My mother lowered her eyes and gave a tiny, indignant snuffle. “There it is again,” Lady Lombard said gently. “You think so poorly of your mother you would not consider any alterative motive, would you.” She said it sadly, with resignation. I was not moved to compassion, even when she seemed to wipe a tear from her eyes. No, not a full tear. The shimmer of one. “I know I’ve done little to deserve higher esteem,” she said, her chin high. “But…I confess, your low opinion does sting.”
I nearly rolled my eyes, but the response was not nearly enough. Screaming with indignation and rage, even flying at my mother would not have been sufficient release for the toxic pain I felt at her betrayal. I looked back to Syndrian where he stood just a few steps from where I’d moved away from him.
Drustan looked on, a highly irritating smirk on his face. “You’ve kept her quite sheltered, Petra.” He nodded in what I thought was approval. “Well done.”
Syndrian sighed and reached a hand to reassure me. “As unpleasant as this looks, I believe Lady Lombard did know she was providing you with counterfeit silver to put into play in the tournament. But unless I’m grossly mistaken, she also knew that no harm would come to you. Not with Drustan in her pocket.”
My mother nodded. “He’s smarter than I expected for a cutler.”
“For a cutler! By the gods, what is wrong with you?” I was about to defend him, but my mother went on.
“As much as I’d love to debate the finer points of your young man’s intellect, I’ll need your full attention. Things are about to get a bit messy, dear. But I hope you’ll be pleased in the end.”
“Messy?” I echoed. “Pleased?” I crossed the floor and looked at her, fire blazing in my heart. “All my life I’ve done what you wanted! Been what you wanted! And tonight I learn I’m still, even now, just a pawn? Just a plaything you and Father move as you wish? How do you expect me to be pleased when my entire life has been a lie!”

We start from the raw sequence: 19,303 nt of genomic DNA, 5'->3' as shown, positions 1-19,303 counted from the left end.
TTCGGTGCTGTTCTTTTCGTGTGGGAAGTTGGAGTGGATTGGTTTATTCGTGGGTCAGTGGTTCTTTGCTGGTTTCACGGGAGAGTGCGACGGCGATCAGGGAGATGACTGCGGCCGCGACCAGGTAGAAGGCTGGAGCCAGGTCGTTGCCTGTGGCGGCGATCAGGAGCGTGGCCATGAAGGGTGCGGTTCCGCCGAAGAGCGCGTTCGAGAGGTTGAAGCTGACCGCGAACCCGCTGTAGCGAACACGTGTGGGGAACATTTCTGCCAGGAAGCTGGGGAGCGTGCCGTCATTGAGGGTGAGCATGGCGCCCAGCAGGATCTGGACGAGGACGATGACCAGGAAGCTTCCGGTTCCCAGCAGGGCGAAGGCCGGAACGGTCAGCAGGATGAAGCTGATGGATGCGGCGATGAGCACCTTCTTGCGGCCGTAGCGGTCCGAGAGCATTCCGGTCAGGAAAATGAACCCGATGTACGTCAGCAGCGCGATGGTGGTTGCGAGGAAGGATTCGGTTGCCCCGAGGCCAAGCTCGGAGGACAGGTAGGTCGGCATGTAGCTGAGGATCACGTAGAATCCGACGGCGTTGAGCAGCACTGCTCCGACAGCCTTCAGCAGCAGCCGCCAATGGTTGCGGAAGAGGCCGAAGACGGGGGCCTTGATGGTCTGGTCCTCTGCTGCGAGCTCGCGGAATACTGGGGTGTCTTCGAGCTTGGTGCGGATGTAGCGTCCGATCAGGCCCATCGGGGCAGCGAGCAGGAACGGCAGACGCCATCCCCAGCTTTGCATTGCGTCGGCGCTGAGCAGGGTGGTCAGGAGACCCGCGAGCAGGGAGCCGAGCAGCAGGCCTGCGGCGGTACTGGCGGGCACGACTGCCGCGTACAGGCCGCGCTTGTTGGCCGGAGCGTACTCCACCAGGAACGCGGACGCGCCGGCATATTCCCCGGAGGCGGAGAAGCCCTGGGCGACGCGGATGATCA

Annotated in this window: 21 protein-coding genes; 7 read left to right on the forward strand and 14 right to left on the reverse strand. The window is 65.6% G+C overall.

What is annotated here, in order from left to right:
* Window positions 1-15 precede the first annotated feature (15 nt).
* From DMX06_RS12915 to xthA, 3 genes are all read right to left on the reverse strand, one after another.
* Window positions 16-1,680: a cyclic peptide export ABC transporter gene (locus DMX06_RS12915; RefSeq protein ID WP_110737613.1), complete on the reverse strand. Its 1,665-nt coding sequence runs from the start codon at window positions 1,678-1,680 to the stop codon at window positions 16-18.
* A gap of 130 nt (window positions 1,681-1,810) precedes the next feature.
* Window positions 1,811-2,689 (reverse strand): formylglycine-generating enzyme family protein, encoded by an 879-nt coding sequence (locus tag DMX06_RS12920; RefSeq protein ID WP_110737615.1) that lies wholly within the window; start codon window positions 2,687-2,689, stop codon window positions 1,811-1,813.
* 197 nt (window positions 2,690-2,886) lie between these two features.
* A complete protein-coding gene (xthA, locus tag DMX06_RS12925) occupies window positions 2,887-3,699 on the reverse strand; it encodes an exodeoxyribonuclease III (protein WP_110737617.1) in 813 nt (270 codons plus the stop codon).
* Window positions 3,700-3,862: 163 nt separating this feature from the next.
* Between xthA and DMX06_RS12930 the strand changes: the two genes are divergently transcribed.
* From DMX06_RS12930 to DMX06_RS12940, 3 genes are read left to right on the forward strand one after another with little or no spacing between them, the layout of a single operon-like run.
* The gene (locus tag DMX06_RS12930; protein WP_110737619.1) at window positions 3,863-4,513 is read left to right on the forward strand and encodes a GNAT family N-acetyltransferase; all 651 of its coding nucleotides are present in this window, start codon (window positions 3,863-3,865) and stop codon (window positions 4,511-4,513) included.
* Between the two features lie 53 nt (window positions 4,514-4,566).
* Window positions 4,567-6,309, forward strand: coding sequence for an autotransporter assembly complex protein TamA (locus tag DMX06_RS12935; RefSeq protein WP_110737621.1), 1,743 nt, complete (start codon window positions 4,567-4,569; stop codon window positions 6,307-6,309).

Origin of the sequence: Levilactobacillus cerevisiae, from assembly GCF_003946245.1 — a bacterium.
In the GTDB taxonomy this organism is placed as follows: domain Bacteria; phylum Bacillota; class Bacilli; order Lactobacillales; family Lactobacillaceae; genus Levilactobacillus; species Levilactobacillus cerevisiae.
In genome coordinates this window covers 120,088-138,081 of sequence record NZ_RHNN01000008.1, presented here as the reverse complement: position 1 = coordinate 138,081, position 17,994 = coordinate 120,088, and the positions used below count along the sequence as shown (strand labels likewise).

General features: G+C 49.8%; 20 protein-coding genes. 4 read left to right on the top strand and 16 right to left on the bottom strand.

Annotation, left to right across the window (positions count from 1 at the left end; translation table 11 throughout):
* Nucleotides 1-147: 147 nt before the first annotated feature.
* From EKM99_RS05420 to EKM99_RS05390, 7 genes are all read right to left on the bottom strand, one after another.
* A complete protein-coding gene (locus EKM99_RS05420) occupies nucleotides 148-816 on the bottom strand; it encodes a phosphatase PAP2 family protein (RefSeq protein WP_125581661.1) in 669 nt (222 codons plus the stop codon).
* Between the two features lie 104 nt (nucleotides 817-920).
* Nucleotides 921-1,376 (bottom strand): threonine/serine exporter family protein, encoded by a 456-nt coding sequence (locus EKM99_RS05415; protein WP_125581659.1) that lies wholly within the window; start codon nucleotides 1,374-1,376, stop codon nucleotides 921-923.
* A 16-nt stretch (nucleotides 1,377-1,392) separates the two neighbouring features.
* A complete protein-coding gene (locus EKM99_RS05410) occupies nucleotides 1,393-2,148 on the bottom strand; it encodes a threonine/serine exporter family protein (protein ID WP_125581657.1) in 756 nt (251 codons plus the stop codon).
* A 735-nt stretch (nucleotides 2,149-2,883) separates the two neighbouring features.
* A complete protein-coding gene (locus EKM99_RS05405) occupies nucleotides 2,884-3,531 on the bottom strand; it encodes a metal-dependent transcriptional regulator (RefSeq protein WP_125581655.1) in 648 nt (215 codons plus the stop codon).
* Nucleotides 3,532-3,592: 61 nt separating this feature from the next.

My mother nodded solemnly. “I’m sorry, Pali. I know you feel I’ve failed you as a mother. I can only hope with time, perhaps”—she looked at Syndrian—“if you have children of your own, you’ll understand that not all evil comes to do you harm. I brokered your freedom in the deal I made for your father and me. And not just your freedom. That of the crofter boy and his mother as well.”
Drustan chuckled into his hands and then wiped them on the fine fabric of his breeches. “Petra is quite the strategist,” he said appreciatively.
My stomach churned as I wondered whether my mother and this…this snake had something intimate between them. Whatever the nature of their bond was, I cared not for it. I cared not for secrets, but it appeared that my mother even to the last would hold fast to the truth.
I looked from Syndrian to my mother, confused, angry, but too captivated by the smallest ember of hope to release the one word she’d said. The word that had meant everything to me, and yet which had been so elusive for so long.
I’m…free?” I echoed. “What does that mean? How am I free?”